Leasing land for hunting is a popular way to generate revenue while maintaining ownership of your land. A hunting lease is a legally binding agreement between a landowner and a hunter or group of hunters, granting access to the property for hunting over a specified period. While all lease terms are negotiable, they typically outline the conditions of use, including the types of game permitted, the duration of the lease, and any specific rules or regulations set by the landowner.


8) Water Rights

Water rights refer to the legal entitlements held by landowners or entities to use, manage, and allocate water from a specific source for various purposes, such as irrigation, domestic use, industrial processes, or recreational activities. In regions where water scarcity is a concern, water rights can become a valuable asset, allowing landowners to sell or lease water rights to others in need of water resources. Proper management of water rights ensures that water usage is sustainable and equitable, balancing the needs of agricultural, residential, and ecological stakeholders. Navigating the complexities of water rights often requires an understanding of local regulations and environmental considerations, making it essential for landowners to consult with water resource experts or legal advisors. By effectively leveraging water rights, landowners can create an additional revenue stream while contributing to responsible water stewardship.


9) Renewable Energy Leasing

Leasing land for renewable energy projects is an increasingly attractive option for farmland owners seeking to make money on your land while promoting sustainable practices. Renewable energy leasing typically involves collaborating with energy companies for the installation and operation of assets such as solar panels, wind turbines, or biomass facilities on your property. These leases often span several decades, providing long-term revenue streams that can complement traditional agricultural income.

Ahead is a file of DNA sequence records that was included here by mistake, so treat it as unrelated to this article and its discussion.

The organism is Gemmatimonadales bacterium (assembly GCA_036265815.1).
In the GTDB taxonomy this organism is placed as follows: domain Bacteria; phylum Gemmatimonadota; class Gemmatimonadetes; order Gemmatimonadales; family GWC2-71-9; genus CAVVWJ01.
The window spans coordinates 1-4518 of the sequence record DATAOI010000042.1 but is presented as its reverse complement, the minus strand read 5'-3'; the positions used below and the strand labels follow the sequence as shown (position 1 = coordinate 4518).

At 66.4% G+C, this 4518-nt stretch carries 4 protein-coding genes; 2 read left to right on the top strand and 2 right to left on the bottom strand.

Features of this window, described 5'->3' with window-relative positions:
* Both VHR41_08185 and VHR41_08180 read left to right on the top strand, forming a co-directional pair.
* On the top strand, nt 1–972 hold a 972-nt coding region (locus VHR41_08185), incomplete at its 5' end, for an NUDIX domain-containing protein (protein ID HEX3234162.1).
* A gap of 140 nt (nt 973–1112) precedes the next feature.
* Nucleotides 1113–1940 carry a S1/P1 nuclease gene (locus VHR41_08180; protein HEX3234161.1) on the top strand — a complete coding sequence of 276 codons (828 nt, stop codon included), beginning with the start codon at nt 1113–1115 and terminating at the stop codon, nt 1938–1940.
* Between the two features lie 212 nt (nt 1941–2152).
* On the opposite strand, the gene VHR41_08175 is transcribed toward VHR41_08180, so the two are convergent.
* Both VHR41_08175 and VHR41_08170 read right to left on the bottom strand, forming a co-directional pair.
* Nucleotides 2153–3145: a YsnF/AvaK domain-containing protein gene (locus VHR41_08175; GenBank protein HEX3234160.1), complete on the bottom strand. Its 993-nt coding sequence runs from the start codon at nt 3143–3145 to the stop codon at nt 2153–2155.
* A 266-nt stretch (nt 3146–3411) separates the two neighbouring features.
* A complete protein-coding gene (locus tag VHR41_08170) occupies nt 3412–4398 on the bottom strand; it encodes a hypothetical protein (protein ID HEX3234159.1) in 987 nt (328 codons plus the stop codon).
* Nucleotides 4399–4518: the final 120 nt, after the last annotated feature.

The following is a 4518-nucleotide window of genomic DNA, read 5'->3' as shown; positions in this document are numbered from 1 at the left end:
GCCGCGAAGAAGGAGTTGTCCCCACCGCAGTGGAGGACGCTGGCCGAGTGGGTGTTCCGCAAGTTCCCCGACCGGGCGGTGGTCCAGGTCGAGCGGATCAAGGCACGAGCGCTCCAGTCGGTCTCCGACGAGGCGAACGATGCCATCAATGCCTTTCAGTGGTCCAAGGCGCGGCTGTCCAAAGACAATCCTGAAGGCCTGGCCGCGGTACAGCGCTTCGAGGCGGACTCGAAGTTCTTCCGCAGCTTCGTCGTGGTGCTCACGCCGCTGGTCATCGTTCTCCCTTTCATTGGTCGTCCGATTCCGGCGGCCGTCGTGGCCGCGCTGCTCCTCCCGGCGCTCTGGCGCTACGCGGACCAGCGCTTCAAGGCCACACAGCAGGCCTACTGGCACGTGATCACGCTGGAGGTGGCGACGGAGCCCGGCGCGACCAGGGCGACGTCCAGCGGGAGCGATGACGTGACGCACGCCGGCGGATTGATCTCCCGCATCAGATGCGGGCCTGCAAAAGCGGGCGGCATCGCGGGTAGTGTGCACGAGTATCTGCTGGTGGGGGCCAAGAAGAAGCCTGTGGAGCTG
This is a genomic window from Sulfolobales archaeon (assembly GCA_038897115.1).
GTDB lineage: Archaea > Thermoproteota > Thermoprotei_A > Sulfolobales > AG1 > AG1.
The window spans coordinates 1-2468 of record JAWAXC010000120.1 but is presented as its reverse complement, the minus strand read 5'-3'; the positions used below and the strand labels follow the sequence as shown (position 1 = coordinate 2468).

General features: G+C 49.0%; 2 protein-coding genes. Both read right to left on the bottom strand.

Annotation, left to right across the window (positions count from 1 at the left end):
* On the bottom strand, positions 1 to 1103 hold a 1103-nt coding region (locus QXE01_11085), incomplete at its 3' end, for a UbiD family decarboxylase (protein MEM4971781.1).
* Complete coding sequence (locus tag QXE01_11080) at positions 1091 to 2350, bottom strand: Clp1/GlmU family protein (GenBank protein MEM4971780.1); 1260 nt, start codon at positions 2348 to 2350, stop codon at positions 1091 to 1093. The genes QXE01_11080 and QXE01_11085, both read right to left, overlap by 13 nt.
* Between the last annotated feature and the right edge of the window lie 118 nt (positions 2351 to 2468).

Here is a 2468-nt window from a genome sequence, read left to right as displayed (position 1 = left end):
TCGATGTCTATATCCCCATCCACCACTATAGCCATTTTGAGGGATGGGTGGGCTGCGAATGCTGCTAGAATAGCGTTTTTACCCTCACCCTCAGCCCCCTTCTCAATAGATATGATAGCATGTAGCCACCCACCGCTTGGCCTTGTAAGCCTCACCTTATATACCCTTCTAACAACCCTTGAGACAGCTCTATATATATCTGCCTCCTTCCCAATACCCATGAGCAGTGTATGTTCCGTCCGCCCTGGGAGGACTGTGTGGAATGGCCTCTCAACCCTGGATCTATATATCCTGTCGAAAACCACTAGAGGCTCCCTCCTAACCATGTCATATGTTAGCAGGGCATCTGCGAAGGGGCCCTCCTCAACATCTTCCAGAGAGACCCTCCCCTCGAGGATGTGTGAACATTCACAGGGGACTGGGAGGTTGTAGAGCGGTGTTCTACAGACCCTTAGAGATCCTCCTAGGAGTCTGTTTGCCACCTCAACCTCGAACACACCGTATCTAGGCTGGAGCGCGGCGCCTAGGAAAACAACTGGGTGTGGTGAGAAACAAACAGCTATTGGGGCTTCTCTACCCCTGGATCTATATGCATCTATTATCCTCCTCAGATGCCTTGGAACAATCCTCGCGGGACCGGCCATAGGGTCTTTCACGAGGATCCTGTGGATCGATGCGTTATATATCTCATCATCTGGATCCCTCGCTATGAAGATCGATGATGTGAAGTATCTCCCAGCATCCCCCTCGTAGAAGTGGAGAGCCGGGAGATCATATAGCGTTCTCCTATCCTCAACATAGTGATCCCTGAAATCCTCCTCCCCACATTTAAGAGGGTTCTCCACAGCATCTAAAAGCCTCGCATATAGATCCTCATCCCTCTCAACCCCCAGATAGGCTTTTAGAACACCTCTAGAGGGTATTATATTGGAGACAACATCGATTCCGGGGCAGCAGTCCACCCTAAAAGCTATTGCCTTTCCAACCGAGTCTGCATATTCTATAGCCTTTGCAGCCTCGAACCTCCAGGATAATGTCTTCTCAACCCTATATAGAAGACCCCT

The terms of a renewable energy lease generally outline the responsibilities of both parties, including land use specifics, maintenance obligations, and compensation structures. Importantly, these projects can coexist with other land uses, such as grazing or certain types of crop production, without significant disruption. Landowners can capitalize on the growing demand for clean energy, making a positive environmental impact while ensuring financial stability. Additionally, integrating renewable energy infrastructure can potentially enhance the value of the property by showcasing its forward-thinking and sustainable practices. For those interested in exploring renewable energy leasing, it's beneficial to consult with experts to understand regulatory requirements, technological considerations, and negotiation tactics to secure favorable agreements.


How to Get Offers to Generate Revenue From Your Property

Overall, it is important that farmland owners consider working with a land professional when creating a succession plan for their property. A land professional can assist with determining a property's highest and best use along with the marketing of your property and negotiations with any offers that you receive.


A good start for exploring offers to generate revenue from your property without selling it is to create a listing on LandGate's marketplace. Listing is free, and there are no commissions or obligations to accept any offers. You can list your property for lease for recreation, agriculture, and renewable energy: